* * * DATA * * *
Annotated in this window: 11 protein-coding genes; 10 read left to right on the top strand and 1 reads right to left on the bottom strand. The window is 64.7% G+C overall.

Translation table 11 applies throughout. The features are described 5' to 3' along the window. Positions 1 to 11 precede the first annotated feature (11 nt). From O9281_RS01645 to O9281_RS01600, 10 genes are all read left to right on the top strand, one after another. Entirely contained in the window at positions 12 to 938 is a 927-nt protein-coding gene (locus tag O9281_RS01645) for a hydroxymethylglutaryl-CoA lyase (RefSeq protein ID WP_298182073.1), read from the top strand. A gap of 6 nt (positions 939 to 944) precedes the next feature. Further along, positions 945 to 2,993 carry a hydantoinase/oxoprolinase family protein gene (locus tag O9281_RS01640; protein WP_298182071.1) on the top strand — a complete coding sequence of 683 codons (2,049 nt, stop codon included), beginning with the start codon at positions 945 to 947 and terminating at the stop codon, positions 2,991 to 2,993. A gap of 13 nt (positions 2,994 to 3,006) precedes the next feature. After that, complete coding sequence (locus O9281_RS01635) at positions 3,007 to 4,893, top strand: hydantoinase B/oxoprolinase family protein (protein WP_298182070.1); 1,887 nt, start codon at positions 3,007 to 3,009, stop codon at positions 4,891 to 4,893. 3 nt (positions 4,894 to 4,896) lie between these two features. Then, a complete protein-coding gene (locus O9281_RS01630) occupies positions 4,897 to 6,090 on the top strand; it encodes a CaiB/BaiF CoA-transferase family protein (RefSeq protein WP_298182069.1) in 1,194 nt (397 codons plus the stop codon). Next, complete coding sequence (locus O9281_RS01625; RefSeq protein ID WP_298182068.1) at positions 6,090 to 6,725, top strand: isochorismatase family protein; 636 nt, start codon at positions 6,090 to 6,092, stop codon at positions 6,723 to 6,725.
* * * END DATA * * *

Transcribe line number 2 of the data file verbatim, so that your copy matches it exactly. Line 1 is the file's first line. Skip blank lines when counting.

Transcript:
Translation table 11 applies throughout. The features are described 5' to 3' along the window. Positions 1 to 11 precede the first annotated feature (11 nt). From O9281_RS01645 to O9281_RS01600, 10 genes are all read left to right on the top strand, one after another. Entirely contained in the window at positions 12 to 938 is a 927-nt protein-coding gene (locus tag O9281_RS01645) for a hydroxymethylglutaryl-CoA lyase (RefSeq protein ID WP_298182073.1), read from the top strand. A gap of 6 nt (positions 939 to 944) precedes the next feature. Further along, positions 945 to 2,993 carry a hydantoinase/oxoprolinase family protein gene (locus tag O9281_RS01640; protein WP_298182071.1) on the top strand — a complete coding sequence of 683 codons (2,049 nt, stop codon included), beginning with the start codon at positions 945 to 947 and terminating at the stop codon, positions 2,991 to 2,993. A gap of 13 nt (positions 2,994 to 3,006) precedes the next feature. After that, complete coding sequence (locus O9281_RS01635) at positions 3,007 to 4,893, top strand: hydantoinase B/oxoprolinase family protein (protein WP_298182070.1); 1,887 nt, start codon at positions 3,007 to 3,009, stop codon at positions 4,891 to 4,893. 3 nt (positions 4,894 to 4,896) lie between these two features. Then, a complete protein-coding gene (locus O9281_RS01630) occupies positions 4,897 to 6,090 on the top strand; it encodes a CaiB/BaiF CoA-transferase family protein (RefSeq protein WP_298182069.1) in 1,194 nt (397 codons plus the stop codon). Next, complete coding sequence (locus O9281_RS01625; RefSeq protein ID WP_298182068.1) at positions 6,090 to 6,725, top strand: isochorismatase family protein; 636 nt, start codon at positions 6,090 to 6,092, stop codon at positions 6,723 to 6,725.